Excellent | Worth a Detour
Review by: Michael Stern
The Amish Oven is a wholesome local business that serves exemplary southern meat-and-three meals to a regular clientele. Its name is a holdover from the original proprietors, who were Mennonites; and while the current staff, most of whom are family, are not Plain People, they live by the Bible, verses from which are inscribed on the daily menu.
There’s nothing shocking or surprising coming from this kitchen, at least not to those of us who are fans of Dixie cafe dining. Entrees include the likes of fried chicken, fried pork chops, and chicken ‘n’ dumplings. The fried items are expertly made, and although the chicken does not ooze juice, it does deliver tender satisfaction from inside its brightly seasoned crust.
Among side dishes, speckled butter beans are a stand-out: soft, full-flavored, cream-rich, and nearly as satisfying as meat. Collard greens are only a little bitter and very sweet. An item called ranch-style ‘taters is all the elements of a loaded baked potato, but mixed up together. I am told that house-made tomato pie is a must-eat, but it is not always on the menu.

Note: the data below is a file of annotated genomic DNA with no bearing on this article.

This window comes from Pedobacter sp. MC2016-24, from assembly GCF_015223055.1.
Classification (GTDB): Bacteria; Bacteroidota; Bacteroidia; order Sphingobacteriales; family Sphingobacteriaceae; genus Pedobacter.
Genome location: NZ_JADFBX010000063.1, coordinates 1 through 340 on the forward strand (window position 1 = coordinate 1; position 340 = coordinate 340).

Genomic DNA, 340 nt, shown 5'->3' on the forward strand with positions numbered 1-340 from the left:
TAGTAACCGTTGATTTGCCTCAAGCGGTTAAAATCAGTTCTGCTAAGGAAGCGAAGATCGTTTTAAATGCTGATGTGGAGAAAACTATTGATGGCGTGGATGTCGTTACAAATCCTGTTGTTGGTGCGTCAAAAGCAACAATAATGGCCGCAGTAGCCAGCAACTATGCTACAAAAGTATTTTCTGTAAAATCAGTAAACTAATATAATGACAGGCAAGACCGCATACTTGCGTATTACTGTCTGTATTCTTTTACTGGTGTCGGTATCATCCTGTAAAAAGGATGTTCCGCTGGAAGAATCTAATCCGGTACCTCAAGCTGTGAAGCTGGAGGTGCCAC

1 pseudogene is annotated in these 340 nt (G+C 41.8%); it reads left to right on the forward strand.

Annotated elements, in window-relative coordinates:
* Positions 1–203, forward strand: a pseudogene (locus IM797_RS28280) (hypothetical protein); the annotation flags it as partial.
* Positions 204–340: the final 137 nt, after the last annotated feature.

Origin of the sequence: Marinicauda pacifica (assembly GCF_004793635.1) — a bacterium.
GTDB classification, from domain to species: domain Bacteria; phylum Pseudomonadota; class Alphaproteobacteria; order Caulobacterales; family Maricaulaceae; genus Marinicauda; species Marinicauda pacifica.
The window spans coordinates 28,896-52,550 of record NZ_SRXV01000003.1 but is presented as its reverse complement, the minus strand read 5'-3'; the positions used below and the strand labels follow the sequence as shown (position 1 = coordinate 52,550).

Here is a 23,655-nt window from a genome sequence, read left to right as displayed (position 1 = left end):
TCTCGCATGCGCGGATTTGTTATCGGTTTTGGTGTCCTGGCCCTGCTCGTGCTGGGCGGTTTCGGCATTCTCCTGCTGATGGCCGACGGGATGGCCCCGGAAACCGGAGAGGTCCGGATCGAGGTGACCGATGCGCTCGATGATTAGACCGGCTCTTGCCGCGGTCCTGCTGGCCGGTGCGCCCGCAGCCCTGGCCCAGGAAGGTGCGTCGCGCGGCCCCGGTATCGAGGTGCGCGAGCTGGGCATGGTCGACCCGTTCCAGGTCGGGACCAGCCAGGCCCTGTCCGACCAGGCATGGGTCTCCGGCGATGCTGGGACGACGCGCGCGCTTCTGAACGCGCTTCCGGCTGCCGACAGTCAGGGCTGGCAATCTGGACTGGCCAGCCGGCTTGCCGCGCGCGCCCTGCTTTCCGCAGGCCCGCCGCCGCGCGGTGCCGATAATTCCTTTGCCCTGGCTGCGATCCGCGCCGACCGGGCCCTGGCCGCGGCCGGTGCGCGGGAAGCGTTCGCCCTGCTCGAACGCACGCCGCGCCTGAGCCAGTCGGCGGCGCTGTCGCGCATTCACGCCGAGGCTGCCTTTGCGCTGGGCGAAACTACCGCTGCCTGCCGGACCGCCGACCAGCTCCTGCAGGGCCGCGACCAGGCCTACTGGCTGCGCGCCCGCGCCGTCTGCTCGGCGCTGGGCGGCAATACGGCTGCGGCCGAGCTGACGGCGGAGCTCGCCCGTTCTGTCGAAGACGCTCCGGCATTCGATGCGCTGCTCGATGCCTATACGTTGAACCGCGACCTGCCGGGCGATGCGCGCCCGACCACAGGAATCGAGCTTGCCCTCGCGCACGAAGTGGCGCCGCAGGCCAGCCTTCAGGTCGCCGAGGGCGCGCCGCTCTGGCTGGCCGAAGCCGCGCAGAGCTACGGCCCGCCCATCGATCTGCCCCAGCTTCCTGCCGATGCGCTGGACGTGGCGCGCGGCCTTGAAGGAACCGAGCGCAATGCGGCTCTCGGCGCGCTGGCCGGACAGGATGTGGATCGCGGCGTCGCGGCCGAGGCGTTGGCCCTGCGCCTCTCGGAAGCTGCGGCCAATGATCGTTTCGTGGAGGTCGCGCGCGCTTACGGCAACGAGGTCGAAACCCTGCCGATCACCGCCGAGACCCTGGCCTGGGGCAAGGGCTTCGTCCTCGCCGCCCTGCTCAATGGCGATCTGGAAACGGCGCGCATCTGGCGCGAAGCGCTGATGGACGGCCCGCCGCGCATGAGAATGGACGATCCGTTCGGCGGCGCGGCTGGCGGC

Desserts are classics: peach cobbler with sticky-sweet fruit and butter-crunch pastry, banana pudding, and a banana-less variant: vanilla pudding, which is made with the same Nilla Wafers and whipped topping.
This is a happy place to eat, decorated with a swirl of country crafts and occupied by many folks who know each other and are known to the very hospitable staff. Service is from a short cafeteria line. Point to what you want and a server plates it for you and puts it on a tray that you carry to a table where your drink of choice has already been brought. If the cafeteria selections don’t interest you, there is a short menu of made-to-order hamburgers, sandwiches, and salads.
The Amish Oven is open only for lunch and only Monday through Friday.
|Credit Cards Accepted||Yes|